Latte? What latte? Make mine a Minibike with some Stompin' Riff Raffs
Nao of Stompin' Riff Raffs. 3PBS-FM photo.
Stompin’ Riff Raffs
Northcote Social Club
Merri Creek Tavern
Saturday, December 14 2019
One-time I-94 Bar writer Trevor Block once described Melbpurne suburb Northcote as "the capital of the People’s Republic of Darebin". Trevor’s colourful description had some currency at the time: you could still find Californian bungalows inhabited by half-a-dozen social security recipients-cum-performance artists, including an aging dreadlocked hippie who quoted Engels over late breakfast and invoked Proudhon in defiance of the sticky note instruction to avoid using the carton of soy milk in the fridge.
But times have changed. Northcote is still, according to psephologists, the hub of the Melbourne inner-city leftie latte culture, the loud, politically correct class who drown out the quiet Australians of the suburbs and regions. True, there is plenty of good coffee to be found in Northcote, but the fact that the only significant community uprising in recent times was about the council’s plan to restrict parking (“What? I can’t park both the Beemer 4WD and the Jeep Cherokee in front of the house? And where will I park Angus’s new Mercedes Sport?”) says everything about the sanctimonious hypocrisy of the middle-class.
Five Minibikes and a Land Rover with not a Beemer in sight.
I digress. So far Northcote has managed to avoid the live music attack that has befallen other inner-city suburbs. Mick Thomas, still sometime leader of Weddings, Parties, Anything, bought a Westgarth (still south Northcote to some) café, put some choice boutique beers on tap and turned it into the Merri Creek Tavern. It’s cavernous, like all good bars are, and the band room is cosy enough to cause you to make many more friends than you thought were beyond your social capabilities.
Minibikes are playing here tonight and it’s the second time I’ve seen them, both times at the Merri Creek Tavern. I’ve missed the first set due to domestic television commitments, and arrive just as they’re covering Mental As Anything’s "Live It Up", following Greedy Smith’s most untimely passing. It’s such a bittersweet song, more happy than sad, and swamped with pathos.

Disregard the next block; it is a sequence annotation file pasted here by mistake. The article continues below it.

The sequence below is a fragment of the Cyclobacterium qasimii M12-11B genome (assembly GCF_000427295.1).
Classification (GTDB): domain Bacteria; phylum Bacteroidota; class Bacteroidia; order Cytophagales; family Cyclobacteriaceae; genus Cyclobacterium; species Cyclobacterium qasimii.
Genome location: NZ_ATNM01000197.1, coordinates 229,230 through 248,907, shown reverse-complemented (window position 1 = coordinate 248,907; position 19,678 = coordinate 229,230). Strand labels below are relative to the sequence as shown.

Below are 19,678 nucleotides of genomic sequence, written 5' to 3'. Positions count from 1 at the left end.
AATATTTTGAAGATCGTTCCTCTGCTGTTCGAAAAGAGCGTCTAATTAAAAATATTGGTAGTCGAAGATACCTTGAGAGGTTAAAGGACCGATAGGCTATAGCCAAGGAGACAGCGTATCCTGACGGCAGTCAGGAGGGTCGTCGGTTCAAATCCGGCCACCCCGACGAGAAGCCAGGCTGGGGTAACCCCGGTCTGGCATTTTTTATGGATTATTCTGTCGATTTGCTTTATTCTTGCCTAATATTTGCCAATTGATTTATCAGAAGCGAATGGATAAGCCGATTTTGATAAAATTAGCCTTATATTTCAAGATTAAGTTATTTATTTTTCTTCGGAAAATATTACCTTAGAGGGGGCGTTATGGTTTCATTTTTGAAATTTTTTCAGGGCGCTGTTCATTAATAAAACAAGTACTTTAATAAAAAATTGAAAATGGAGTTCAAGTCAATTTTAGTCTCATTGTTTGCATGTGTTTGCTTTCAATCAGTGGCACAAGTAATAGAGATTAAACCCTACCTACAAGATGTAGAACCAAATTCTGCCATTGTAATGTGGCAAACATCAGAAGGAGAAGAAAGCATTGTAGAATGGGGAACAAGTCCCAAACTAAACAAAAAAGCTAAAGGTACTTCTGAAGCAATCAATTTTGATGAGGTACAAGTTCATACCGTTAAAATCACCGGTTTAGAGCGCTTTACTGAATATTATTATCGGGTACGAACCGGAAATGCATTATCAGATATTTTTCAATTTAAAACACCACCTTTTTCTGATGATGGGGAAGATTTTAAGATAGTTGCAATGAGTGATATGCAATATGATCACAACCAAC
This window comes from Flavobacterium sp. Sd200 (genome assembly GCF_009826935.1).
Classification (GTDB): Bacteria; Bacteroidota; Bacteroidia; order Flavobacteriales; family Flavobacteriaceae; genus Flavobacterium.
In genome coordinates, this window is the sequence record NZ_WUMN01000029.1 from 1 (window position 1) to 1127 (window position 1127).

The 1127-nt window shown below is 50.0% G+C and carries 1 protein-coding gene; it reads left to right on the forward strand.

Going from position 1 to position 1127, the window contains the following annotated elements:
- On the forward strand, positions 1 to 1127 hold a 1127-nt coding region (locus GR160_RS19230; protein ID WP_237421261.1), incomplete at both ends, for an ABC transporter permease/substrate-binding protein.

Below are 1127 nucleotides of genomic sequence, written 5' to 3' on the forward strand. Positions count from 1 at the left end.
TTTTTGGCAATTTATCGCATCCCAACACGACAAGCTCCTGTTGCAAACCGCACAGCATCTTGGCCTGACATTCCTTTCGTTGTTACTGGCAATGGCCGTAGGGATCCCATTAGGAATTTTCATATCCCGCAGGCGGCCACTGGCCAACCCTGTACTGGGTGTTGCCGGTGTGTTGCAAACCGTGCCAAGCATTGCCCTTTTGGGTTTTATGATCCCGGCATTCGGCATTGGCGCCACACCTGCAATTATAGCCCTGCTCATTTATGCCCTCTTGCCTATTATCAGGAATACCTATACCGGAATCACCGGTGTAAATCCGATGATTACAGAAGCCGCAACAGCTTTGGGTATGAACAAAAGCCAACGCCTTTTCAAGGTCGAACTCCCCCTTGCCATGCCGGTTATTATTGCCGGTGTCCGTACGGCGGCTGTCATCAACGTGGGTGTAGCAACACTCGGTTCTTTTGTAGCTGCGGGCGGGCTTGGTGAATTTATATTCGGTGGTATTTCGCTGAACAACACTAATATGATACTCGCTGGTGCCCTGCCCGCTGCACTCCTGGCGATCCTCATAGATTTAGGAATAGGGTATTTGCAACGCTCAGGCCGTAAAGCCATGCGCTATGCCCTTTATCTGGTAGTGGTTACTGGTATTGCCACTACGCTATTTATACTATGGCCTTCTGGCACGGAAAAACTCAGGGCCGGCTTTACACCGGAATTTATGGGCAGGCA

From there Minibikes can’t miss a beat or, more significantly, a melody. It’s like if Hall and Oates were a vehicle for good, not a by-word for evil 70s schlock, if Dire Straits had avoided Californian mush for New York edge, if the LA music industry had heeded Nancy Reagan’s warning and stayed clear of the Columbian marching powder.
There are pop songs so sweet they should come with a Heart Foundation warning, a song called "Robert Fripper", for frip’s sake (though a personal favourite is "Ooo Woo Hoo Hoo"), a vague hint of Johnny Marr’s bouncing guitar riff in "This Charming Man" in "You Break My Heart", a bit of Wreckless Eric for good measure, that splash of innocence and hope that confirms that the well of pop music hasn’t run dry just yet, if you’re only prepared to get over your condescending attitudes toward anything that was written after 1987.
The night has more to come, so it’s on the bike and around the spurs of Rucker’s Hill to see underground Tokyo band Stompin’ Riff Riffs at the Northcote Social Club.
The crowd is thinner than I’d expected – always the way on Meredith weekend – but everyone there knows what to expect: Chuck Berry riffs, Pacific Northwest vocal squalls, thumpin’ beats and general dancing frivolity.
Like the first Stompin’ Riff Raffs album suggests, it’s a man (Nao) and three chicks (Rie, Miku and Saori), all wearing Zorro masks – the white tuxedo-clad Nao dispenses with his cheap facial disguise early – with the female members in matching fringed frocks (trying saying that when you’ve been drinking and dancing too long).
Everything old will always be new in the right hands, in art and life, and so it is with Stompin’ Riff Raffs. It’s fast and frenetic, wild and insane, vibrant and excited. Miku seems to have some minor technical dramas before her portable theremin gets wound into action; I’d never seen a theremin solo like this before, so there’s that off the bucket list.
Nao has the Chuck Berry knock-knee thing down-pat so well he might earn himself a cease and desist letter from some shyster legal type, and Saori belts the living bejeezus out of her drum kit.
The setlist suggests the good, the bad and the jump scaring of a B-grade horror narrative – wilderness, dancing, surfing, witches and vampires, screaming, screaming on wheels, phantoms, ghosts, even heavy sick. No piranhas or possessed dolls unfortunately but there’s always another album to come.
There are those moments when you exit the Earth happy, and the street fighting cover of "I Wanna Be Your Dog" that opens the two-song encore is one such moment. Gee golly fuck that was good, so fucking good, in fact. There’s another song – the setlist says it was "Victor", but in truth I’d gone to a higher plane where the indulgences of middle-class life had been banished from view by the beauty of pop music and the attitude of garage punk, so I can’t remember much else.
Who needs off street parking for your two four-wheel drives when you’ve got live music up the road? Check your privileges.